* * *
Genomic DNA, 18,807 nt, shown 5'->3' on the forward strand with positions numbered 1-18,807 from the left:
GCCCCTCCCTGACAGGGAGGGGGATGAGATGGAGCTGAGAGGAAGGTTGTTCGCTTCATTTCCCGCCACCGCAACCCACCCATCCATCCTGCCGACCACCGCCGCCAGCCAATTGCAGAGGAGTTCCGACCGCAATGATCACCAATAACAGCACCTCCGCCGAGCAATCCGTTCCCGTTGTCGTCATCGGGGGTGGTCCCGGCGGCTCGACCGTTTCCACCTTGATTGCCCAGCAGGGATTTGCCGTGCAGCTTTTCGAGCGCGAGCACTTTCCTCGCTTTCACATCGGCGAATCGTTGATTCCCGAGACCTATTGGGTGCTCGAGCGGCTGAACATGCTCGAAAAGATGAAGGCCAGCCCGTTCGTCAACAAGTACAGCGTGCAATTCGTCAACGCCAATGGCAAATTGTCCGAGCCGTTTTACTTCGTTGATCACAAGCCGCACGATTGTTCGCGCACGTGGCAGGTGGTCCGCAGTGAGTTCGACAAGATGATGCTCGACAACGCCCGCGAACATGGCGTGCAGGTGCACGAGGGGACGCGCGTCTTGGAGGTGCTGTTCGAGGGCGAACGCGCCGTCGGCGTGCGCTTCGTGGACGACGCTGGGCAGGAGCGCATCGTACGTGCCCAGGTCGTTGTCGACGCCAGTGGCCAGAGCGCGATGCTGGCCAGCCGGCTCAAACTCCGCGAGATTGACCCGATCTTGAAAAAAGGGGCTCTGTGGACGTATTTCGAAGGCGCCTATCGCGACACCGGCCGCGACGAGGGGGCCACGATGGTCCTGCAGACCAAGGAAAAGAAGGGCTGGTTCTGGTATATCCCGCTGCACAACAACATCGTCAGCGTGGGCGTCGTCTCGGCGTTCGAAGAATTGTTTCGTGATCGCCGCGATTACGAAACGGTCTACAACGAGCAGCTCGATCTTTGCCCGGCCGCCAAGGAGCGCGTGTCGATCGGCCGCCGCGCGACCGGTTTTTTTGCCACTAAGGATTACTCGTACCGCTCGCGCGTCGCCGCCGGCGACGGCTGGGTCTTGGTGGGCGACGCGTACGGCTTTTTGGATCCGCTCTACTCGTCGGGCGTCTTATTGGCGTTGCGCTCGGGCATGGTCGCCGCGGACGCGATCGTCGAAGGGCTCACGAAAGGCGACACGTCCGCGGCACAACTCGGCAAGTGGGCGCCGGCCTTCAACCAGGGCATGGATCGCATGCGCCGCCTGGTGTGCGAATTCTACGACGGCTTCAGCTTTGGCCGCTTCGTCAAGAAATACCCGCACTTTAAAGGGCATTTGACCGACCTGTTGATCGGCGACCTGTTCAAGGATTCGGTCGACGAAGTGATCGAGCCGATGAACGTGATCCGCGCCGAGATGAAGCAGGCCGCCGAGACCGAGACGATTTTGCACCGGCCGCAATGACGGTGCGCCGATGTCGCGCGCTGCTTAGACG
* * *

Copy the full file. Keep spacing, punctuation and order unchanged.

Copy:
Genomic DNA, 18,807 nt, shown 5'->3' on the forward strand with positions numbered 1-18,807 from the left:
GCCCCTCCCTGACAGGGAGGGGGATGAGATGGAGCTGAGAGGAAGGTTGTTCGCTTCATTTCCCGCCACCGCAACCCACCCATCCATCCTGCCGACCACCGCCGCCAGCCAATTGCAGAGGAGTTCCGACCGCAATGATCACCAATAACAGCACCTCCGCCGAGCAATCCGTTCCCGTTGTCGTCATCGGGGGTGGTCCCGGCGGCTCGACCGTTTCCACCTTGATTGCCCAGCAGGGATTTGCCGTGCAGCTTTTCGAGCGCGAGCACTTTCCTCGCTTTCACATCGGCGAATCGTTGATTCCCGAGACCTATTGGGTGCTCGAGCGGCTGAACATGCTCGAAAAGATGAAGGCCAGCCCGTTCGTCAACAAGTACAGCGTGCAATTCGTCAACGCCAATGGCAAATTGTCCGAGCCGTTTTACTTCGTTGATCACAAGCCGCACGATTGTTCGCGCACGTGGCAGGTGGTCCGCAGTGAGTTCGACAAGATGATGCTCGACAACGCCCGCGAACATGGCGTGCAGGTGCACGAGGGGACGCGCGTCTTGGAGGTGCTGTTCGAGGGCGAACGCGCCGTCGGCGTGCGCTTCGTGGACGACGCTGGGCAGGAGCGCATCGTACGTGCCCAGGTCGTTGTCGACGCCAGTGGCCAGAGCGCGATGCTGGCCAGCCGGCTCAAACTCCGCGAGATTGACCCGATCTTGAAAAAAGGGGCTCTGTGGACGTATTTCGAAGGCGCCTATCGCGACACCGGCCGCGACGAGGGGGCCACGATGGTCCTGCAGACCAAGGAAAAGAAGGGCTGGTTCTGGTATATCCCGCTGCACAACAACATCGTCAGCGTGGGCGTCGTCTCGGCGTTCGAAGAATTGTTTCGTGATCGCCGCGATTACGAAACGGTCTACAACGAGCAGCTCGATCTTTGCCCGGCCGCCAAGGAGCGCGTGTCGATCGGCCGCCGCGCGACCGGTTTTTTTGCCACTAAGGATTACTCGTACCGCTCGCGCGTCGCCGCCGGCGACGGCTGGGTCTTGGTGGGCGACGCGTACGGCTTTTTGGATCCGCTCTACTCGTCGGGCGTCTTATTGGCGTTGCGCTCGGGCATGGTCGCCGCGGACGCGATCGTCGAAGGGCTCACGAAAGGCGACACGTCCGCGGCACAACTCGGCAAGTGGGCGCCGGCCTTCAACCAGGGCATGGATCGCATGCGCCGCCTGGTGTGCGAATTCTACGACGGCTTCAGCTTTGGCCGCTTCGTCAAGAAATACCCGCACTTTAAAGGGCATTTGACCGACCTGTTGATCGGCGACCTGTTCAAGGATTCGGTCGACGAAGTGATCGAGCCGATGAACGTGATCCGCGCCGAGATGAAGCAGGCCGCCGAGACCGAGACGATTTTGCACCGGCCGCAATGACGGTGCGCCGATGTCGCGCGCTGCTTAGACG